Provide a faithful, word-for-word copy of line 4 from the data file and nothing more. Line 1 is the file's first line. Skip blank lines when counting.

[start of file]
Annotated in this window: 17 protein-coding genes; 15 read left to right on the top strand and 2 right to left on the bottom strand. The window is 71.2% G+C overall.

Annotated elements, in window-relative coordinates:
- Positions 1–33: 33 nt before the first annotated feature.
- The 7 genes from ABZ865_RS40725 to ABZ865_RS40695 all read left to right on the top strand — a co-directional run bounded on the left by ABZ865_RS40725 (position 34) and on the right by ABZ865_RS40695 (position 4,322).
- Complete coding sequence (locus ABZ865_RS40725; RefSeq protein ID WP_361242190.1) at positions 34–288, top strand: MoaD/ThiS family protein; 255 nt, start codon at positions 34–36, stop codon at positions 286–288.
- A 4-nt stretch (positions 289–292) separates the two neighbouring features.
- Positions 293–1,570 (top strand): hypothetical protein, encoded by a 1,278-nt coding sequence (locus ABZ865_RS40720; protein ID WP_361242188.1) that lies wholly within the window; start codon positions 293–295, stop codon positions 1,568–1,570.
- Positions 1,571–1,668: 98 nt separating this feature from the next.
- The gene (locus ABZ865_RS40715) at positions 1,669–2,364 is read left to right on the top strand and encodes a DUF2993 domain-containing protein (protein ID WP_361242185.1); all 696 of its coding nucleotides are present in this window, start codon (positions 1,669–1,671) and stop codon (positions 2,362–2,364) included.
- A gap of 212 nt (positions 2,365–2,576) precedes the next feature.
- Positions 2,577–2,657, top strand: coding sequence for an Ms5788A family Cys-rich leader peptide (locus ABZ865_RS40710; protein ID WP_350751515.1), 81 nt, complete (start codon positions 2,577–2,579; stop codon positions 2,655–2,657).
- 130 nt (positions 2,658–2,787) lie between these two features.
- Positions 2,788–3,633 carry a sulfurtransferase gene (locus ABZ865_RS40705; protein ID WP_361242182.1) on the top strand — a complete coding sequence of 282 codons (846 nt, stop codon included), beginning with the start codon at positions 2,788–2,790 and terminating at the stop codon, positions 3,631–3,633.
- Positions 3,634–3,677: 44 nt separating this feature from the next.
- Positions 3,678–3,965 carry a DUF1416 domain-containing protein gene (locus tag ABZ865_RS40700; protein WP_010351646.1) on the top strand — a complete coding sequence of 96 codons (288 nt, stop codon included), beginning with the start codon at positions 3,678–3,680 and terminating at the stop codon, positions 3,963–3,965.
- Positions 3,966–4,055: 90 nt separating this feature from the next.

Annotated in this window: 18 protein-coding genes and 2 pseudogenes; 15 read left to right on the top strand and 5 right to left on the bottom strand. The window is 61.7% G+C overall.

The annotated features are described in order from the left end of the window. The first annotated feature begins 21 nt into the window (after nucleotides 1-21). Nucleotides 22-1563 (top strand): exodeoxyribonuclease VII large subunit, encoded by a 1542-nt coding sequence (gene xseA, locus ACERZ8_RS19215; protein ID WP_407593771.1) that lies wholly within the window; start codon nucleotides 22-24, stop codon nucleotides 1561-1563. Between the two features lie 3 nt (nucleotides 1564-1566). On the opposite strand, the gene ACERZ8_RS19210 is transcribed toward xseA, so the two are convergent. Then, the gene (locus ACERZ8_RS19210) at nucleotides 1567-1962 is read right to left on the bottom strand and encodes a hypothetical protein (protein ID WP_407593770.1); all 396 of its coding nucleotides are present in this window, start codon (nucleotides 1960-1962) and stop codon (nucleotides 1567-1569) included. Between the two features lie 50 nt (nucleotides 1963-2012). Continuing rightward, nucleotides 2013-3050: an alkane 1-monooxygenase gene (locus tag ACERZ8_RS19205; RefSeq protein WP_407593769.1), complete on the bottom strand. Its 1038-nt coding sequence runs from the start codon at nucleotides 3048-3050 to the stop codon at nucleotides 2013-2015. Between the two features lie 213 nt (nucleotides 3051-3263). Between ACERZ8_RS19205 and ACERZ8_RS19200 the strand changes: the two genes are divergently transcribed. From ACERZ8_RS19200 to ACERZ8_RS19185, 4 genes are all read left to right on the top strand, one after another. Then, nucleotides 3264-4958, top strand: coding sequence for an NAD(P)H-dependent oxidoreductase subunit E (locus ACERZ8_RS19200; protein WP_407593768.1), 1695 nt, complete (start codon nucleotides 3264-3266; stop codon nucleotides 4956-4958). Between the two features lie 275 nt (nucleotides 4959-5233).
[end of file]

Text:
- The 7 genes from ABZ865_RS40725 to ABZ865_RS40695 all read left to right on the top strand — a co-directional run bounded on the left by ABZ865_RS40725 (position 34) and on the right by ABZ865_RS40695 (position 4,322).